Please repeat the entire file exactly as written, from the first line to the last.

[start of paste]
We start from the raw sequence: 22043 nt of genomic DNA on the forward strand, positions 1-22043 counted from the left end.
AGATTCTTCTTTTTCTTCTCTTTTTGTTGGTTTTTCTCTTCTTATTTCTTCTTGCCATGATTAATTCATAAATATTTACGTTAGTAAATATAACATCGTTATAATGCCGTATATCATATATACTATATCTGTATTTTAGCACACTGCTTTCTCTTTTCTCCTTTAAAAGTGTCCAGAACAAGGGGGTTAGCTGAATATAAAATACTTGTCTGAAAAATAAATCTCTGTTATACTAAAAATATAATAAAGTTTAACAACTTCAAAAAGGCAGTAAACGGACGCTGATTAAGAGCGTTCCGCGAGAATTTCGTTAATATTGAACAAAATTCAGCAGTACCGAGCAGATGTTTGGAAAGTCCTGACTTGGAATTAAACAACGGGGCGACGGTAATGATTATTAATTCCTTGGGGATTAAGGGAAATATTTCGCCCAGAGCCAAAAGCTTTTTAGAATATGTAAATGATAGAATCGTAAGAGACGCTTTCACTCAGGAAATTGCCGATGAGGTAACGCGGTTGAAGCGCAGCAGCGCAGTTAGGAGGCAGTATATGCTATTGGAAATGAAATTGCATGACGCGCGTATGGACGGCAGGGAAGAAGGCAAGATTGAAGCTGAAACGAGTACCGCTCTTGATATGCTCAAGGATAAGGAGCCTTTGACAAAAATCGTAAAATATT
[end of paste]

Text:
We start from the raw sequence: 22043 nt of genomic DNA on the forward strand, positions 1-22043 counted from the left end.
AGATTCTTCTTTTTCTTCTCTTTTTGTTGGTTTTTCTCTTCTTATTTCTTCTTGCCATGATTAATTCATAAATATTTACGTTAGTAAATATAACATCGTTATAATGCCGTATATCATATATACTATATCTGTATTTTAGCACACTGCTTTCTCTTTTCTCCTTTAAAAGTGTCCAGAACAAGGGGGTTAGCTGAATATAAAATACTTGTCTGAAAAATAAATCTCTGTTATACTAAAAATATAATAAAGTTTAACAACTTCAAAAAGGCAGTAAACGGACGCTGATTAAGAGCGTTCCGCGAGAATTTCGTTAATATTGAACAAAATTCAGCAGTACCGAGCAGATGTTTGGAAAGTCCTGACTTGGAATTAAACAACGGGGCGACGGTAATGATTATTAATTCCTTGGGGATTAAGGGAAATATTTCGCCCAGAGCCAAAAGCTTTTTAGAATATGTAAATGATAGAATCGTAAGAGACGCTTTCACTCAGGAAATTGCCGATGAGGTAACGCGGTTGAAGCGCAGCAGCGCAGTTAGGAGGCAGTATATGCTATTGGAAATGAAATTGCATGACGCGCGTATGGACGGCAGGGAAGAAGGCAAGATTGAAGCTGAAACGAGTACCGCTCTTGATATGCTCAAGGATAAGGAGCCTTTGACAAAAATCGTAAAATATT